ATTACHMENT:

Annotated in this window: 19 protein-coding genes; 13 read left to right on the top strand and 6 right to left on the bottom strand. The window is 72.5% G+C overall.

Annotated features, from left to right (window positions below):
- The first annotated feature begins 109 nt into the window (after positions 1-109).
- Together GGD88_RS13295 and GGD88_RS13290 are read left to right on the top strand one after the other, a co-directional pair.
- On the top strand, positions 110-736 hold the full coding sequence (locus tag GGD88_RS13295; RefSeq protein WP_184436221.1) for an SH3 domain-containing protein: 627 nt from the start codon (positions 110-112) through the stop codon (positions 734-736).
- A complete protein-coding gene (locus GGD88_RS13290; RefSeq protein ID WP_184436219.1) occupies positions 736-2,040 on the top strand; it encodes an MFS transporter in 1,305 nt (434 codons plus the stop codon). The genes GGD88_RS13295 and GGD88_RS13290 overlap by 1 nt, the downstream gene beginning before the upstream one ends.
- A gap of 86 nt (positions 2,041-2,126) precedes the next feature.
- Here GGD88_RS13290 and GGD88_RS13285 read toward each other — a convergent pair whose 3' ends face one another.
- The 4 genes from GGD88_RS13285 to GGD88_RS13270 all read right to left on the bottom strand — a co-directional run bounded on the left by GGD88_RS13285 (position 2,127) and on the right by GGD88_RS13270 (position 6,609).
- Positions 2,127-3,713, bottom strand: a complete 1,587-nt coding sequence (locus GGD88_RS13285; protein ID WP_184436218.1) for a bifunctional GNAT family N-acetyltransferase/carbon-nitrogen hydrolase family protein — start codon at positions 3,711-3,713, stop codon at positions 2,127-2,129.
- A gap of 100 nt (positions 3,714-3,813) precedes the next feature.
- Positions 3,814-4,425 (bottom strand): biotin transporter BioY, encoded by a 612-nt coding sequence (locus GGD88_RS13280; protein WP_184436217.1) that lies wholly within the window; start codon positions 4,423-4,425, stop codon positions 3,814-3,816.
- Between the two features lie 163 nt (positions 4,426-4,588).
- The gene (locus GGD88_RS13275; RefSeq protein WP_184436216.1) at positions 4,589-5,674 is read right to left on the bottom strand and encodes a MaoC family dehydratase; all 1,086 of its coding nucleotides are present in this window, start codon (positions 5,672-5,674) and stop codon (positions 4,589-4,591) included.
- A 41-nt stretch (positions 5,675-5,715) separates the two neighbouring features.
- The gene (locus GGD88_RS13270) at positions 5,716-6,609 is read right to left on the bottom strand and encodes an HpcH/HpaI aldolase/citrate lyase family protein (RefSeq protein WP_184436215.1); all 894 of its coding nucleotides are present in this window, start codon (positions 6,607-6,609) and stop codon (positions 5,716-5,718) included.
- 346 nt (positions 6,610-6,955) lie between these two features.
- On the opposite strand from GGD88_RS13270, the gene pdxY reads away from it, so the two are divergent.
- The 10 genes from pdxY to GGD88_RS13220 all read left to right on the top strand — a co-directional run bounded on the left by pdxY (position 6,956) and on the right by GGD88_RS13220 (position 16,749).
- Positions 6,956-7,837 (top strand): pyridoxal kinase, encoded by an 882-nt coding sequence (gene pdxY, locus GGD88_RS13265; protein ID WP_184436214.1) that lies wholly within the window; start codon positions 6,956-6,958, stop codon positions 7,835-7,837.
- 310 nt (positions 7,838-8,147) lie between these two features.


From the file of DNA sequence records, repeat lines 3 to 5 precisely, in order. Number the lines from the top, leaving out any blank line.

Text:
- The first annotated feature begins 109 nt into the window (after positions 1-109).
- Together GGD88_RS13295 and GGD88_RS13290 are read left to right on the top strand one after the other, a co-directional pair.
- On the top strand, positions 110-736 hold the full coding sequence (locus tag GGD88_RS13295; RefSeq protein WP_184436221.1) for an SH3 domain-containing protein: 627 nt from the start codon (positions 110-112) through the stop codon (positions 734-736).